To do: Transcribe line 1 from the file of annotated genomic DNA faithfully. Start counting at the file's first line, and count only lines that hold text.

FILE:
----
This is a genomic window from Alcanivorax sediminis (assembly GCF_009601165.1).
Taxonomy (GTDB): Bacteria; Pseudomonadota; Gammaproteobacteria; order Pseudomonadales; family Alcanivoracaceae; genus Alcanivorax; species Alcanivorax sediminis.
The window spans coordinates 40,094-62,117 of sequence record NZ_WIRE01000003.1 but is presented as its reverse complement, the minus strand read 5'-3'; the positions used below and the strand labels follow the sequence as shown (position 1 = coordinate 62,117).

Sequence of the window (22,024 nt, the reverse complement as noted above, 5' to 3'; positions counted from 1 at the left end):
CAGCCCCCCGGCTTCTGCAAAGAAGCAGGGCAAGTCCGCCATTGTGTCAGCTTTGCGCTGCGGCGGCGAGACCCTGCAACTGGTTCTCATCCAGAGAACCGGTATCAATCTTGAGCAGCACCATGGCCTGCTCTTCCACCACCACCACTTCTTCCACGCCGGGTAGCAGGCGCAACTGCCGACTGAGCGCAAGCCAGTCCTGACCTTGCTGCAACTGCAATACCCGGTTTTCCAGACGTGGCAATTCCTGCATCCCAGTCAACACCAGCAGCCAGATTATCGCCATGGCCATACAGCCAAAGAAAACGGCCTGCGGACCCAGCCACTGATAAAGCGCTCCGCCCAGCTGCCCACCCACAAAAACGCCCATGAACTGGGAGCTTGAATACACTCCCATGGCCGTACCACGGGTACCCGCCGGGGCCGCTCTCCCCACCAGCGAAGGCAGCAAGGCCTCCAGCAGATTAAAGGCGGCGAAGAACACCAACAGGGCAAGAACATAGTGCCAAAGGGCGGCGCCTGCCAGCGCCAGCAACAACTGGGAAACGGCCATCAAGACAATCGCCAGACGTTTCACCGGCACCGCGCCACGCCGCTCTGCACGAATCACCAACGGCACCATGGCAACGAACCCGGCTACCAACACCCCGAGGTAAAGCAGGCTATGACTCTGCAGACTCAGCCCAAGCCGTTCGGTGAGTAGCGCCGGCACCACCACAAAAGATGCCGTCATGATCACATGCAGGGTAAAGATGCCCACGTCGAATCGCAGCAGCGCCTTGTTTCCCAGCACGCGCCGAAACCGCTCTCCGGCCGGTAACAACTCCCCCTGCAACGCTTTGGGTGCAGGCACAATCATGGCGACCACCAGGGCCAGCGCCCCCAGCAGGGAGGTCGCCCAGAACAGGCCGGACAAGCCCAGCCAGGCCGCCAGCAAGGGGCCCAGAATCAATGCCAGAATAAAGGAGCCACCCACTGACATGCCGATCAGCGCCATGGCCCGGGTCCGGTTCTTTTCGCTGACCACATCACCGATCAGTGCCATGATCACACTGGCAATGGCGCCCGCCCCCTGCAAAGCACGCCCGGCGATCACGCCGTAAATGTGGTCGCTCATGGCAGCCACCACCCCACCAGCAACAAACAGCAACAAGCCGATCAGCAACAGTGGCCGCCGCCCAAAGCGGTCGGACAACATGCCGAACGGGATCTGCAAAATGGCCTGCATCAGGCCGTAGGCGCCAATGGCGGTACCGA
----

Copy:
This is a genomic window from Alcanivorax sediminis (assembly GCF_009601165.1).